I will never forget Carter asking, “Mommy, can I have this for breakfast tomorrow?”

And why not.

 

Daddy’s Favorite Pesto

4 cups fresh organic basil*

3 garlic cloves

1 cup roasted walnut pieces (see below)

1/3 cup shredded Parmesan, strongly recommend Parmigianino Reggiano

½ teaspoon salt

Freshly cracked black pepper

½ cup extra virgin olive oil (or more)

Method: Wash and dry the basil.  In the bowl of a food processor fitted with a steel blade, place the basil, garlic, half of the walnuts, cheese, salt and about 4 turns of cracked pepper.  Pulse 3 times.  Turn the food processor on and pour in all of the olive oil through the pour spout in a steady stream.  Stop the processor, scrape down the sides of the workbowl and add the rest of the walnuts (this will ensure that all of the nuts are not completely incorporated).  Process for a few seconds or until desired consistency is achieved.  Season to taste with additional salt and pepper.

Use immediately or store in the refrigerator with a thin film of olive oil on top and plastic wrap adhered to the surface of the pesto.  If you would like it thinner in consistency, add more olive oil.

*4 cups refers to gently packed basil in the measuring cup (about 4 oz net weight).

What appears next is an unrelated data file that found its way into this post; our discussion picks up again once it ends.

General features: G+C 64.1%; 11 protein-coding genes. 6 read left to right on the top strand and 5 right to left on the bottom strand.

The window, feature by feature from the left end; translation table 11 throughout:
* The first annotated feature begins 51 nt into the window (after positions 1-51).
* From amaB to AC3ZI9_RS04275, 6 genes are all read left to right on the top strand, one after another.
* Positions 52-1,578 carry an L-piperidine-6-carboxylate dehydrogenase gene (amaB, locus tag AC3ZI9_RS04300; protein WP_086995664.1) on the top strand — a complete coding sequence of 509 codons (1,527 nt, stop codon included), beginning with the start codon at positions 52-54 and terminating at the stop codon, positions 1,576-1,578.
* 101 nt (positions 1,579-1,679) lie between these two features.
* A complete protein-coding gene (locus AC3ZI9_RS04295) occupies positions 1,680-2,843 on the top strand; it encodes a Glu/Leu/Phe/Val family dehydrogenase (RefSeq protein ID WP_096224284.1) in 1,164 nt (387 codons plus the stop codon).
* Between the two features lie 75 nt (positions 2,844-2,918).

Makes enough for about 4-5 cups of pasta.  We prefer our pasta loaded with the pesto.  Some people like their pasta barely dressed (weird!).  If you’re lucky, there will be a little left over (a small ramekin’s worth) for sandwiches or just adorning crusty bread or crudités.  Just enough to nudge you to make another batch, after all, it is terribly easy.

Roasting Walnuts:  Preheat oven to 350 degrees.  Arrange walnuts in a baking dish in a single layer.  Bake 8-10 minutes, checking frequently.

 

Do you make your own pesto?  

If so, what’s your favorite way to eat it? 

Related Posts Plugin for WordPress, Blogger...

Share your view

Post a comment

All Content © 2017 by Nancy at little epicure. All Rights Reserved.
Republication or redistribution of content in part or whole is strictly prohibited without prior consent from the author.

Designed by hand hug design portland oregon